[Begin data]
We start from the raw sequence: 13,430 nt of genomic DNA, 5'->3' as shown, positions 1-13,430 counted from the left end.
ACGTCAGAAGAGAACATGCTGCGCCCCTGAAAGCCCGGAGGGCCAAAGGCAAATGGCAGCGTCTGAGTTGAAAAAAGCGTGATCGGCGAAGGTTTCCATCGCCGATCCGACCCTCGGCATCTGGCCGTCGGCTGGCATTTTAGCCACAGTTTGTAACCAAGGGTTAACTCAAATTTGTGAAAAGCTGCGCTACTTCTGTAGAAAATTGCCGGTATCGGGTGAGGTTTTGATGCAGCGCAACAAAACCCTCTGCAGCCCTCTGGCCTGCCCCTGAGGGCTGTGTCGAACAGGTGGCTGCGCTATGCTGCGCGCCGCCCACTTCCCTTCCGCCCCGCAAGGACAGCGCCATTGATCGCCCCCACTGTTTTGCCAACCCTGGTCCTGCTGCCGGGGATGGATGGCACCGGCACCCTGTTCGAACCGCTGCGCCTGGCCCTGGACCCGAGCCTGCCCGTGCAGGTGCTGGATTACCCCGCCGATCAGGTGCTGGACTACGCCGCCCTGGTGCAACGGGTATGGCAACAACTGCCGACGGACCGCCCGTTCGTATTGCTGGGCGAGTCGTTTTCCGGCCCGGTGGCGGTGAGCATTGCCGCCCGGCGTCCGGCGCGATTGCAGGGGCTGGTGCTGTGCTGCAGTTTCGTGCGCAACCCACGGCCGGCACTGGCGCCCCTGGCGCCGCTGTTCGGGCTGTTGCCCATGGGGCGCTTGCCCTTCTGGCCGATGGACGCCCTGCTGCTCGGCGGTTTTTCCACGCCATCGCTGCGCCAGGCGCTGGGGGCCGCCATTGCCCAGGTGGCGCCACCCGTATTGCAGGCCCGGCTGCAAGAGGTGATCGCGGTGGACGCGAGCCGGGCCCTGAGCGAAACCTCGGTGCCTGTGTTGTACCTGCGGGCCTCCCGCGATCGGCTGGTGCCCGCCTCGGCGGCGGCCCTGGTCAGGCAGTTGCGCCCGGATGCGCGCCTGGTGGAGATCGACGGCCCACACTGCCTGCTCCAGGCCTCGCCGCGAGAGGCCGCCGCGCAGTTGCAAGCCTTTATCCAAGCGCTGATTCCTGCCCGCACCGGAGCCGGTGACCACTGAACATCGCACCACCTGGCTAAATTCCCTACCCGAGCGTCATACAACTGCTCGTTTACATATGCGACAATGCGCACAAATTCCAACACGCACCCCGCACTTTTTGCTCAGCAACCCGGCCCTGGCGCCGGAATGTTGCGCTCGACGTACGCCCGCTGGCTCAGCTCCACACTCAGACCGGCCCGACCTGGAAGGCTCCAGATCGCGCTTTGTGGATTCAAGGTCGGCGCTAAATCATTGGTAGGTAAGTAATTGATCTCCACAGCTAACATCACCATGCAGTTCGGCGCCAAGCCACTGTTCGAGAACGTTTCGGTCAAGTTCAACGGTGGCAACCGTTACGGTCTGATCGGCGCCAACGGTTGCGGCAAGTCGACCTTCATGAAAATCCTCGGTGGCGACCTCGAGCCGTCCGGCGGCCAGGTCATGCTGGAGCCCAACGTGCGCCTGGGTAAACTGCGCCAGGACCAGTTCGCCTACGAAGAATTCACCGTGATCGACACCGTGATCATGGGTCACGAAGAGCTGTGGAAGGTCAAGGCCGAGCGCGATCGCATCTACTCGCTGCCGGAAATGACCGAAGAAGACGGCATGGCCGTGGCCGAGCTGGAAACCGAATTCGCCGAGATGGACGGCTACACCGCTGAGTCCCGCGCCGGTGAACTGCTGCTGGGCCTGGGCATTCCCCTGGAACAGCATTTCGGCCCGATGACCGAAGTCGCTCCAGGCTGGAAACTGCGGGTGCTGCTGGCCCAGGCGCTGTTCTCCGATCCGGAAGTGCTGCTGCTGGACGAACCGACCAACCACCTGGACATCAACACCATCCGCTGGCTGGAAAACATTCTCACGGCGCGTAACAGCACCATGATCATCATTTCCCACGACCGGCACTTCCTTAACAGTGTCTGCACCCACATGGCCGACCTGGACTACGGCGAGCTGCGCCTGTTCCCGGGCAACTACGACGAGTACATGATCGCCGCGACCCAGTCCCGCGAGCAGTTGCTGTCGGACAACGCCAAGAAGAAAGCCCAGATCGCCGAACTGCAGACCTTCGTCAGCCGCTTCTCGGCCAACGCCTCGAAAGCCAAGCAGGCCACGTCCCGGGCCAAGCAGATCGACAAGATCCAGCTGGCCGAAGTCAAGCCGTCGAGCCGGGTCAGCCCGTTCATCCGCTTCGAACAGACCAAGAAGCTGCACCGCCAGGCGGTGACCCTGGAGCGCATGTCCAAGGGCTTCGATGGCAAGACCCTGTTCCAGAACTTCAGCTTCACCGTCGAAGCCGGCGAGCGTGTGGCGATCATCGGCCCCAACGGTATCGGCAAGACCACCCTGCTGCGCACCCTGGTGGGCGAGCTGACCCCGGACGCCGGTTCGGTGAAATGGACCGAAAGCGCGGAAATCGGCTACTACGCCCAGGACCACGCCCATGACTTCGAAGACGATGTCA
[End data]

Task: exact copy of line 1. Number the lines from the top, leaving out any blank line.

We start from the raw sequence: 13,430 nt of genomic DNA, 5'->3' as shown, positions 1-13,430 counted from the left end.